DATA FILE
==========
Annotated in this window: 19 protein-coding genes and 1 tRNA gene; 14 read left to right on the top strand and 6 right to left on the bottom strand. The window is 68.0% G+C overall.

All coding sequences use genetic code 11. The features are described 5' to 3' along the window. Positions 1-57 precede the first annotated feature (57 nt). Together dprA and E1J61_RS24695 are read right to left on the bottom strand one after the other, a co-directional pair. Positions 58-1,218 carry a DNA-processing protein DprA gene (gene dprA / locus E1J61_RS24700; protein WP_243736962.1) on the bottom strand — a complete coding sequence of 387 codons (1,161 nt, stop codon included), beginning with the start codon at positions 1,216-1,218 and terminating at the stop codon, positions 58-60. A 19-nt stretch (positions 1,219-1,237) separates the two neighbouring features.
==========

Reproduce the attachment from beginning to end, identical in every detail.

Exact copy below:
Annotated in this window: 19 protein-coding genes and 1 tRNA gene; 14 read left to right on the top strand and 6 right to left on the bottom strand. The window is 68.0% G+C overall.

All coding sequences use genetic code 11. The features are described 5' to 3' along the window. Positions 1-57 precede the first annotated feature (57 nt). Together dprA and E1J61_RS24695 are read right to left on the bottom strand one after the other, a co-directional pair. Positions 58-1,218 carry a DNA-processing protein DprA gene (gene dprA / locus E1J61_RS24700; protein WP_243736962.1) on the bottom strand — a complete coding sequence of 387 codons (1,161 nt, stop codon included), beginning with the start codon at positions 1,216-1,218 and terminating at the stop codon, positions 58-60. A 19-nt stretch (positions 1,219-1,237) separates the two neighbouring features.